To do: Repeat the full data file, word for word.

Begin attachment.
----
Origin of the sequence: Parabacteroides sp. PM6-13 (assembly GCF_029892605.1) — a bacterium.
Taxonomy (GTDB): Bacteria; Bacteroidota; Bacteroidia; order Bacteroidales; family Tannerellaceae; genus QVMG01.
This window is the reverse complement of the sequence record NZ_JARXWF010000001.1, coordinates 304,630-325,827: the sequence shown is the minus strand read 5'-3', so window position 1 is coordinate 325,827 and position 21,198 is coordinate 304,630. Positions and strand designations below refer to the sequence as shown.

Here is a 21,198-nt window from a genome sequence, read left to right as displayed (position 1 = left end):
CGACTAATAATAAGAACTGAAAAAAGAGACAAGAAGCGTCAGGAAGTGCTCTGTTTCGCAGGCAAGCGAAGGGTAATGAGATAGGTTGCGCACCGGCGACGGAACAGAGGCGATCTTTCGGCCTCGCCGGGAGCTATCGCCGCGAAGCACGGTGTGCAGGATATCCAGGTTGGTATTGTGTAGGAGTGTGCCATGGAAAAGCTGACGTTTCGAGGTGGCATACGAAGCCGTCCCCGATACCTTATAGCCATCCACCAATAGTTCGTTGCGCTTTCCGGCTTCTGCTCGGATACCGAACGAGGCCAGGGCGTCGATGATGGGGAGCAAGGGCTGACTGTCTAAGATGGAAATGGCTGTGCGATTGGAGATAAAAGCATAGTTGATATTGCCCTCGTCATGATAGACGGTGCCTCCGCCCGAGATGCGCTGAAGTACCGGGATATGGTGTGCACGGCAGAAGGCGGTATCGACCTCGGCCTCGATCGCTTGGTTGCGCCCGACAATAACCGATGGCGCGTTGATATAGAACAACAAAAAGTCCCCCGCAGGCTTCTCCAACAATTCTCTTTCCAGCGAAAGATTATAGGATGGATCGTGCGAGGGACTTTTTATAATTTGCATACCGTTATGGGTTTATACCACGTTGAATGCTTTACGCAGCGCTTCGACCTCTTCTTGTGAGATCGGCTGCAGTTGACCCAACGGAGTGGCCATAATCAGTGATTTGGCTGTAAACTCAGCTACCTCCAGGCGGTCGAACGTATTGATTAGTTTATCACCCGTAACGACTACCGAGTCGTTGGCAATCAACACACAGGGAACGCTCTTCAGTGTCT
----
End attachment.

Origin of the sequence: Parabacteroides sp. PM6-13 (assembly GCF_029892605.1) — a bacterium.
Taxonomy (GTDB): Bacteria; Bacteroidota; Bacteroidia; order Bacteroidales; family Tannerellaceae; genus QVMG01.
This window is the reverse complement of the sequence record NZ_JARXWF010000001.1, coordinates 304,630-325,827: the sequence shown is the minus strand read 5'-3', so window position 1 is coordinate 325,827 and position 21,198 is coordinate 304,630. Positions and strand designations below refer to the sequence as shown.

Here is a 21,198-nt window from a genome sequence, read left to right as displayed (position 1 = left end):
CGACTAATAATAAGAACTGAAAAAAGAGACAAGAAGCGTCAGGAAGTGCTCTGTTTCGCAGGCAAGCGAAGGGTAATGAGATAGGTTGCGCACCGGCGACGGAACAGAGGCGATCTTTCGGCCTCGCCGGGAGCTATCGCCGCGAAGCACGGTGTGCAGGATATCCAGGTTGGTATTGTGTAGGAGTGTGCCATGGAAAAGCTGACGTTTCGAGGTGGCATACGAAGCCGTCCCCGATACCTTATAGCCATCCACCAATAGTTCGTTGCGCTTTCCGGCTTCTGCTCGGATACCGAACGAGGCCAGGGCGTCGATGATGGGGAGCAAGGGCTGACTGTCTAAGATGGAAATGGCTGTGCGATTGGAGATAAAAGCATAGTTGATATTGCCCTCGTCATGATAGACGGTGCCTCCGCCCGAGATGCGCTGAAGTACCGGGATATGGTGTGCACGGCAGAAGGCGGTATCGACCTCGGCCTCGATCGCTTGGTTGCGCCCGACAATAACCGATGGCGCGTTGATATAGAACAACAAAAAGTCCCCCGCAGGCTTCTCCAACAATTCTCTTTCCAGCGAAAGATTATAGGATGGATCGTGCGAGGGACTTTTTATAATTTGCATACCGTTATGGGTTTATACCACGTTGAATGCTTTACGCAGCGCTTCGACCTCTTCTTGTGAGATCGGCTGCAGTTGACCCAACGGAGTGGCCATAATCAGTGATTTGGCTGTAAACTCAGCTACCTCCAGGCGGTCGAACGTATTGATTAGTTTATCACCCGTAACGACTACCGAGTCGTTGGCAATCAACACACAGGGAACGCTCTTCAGTGTCT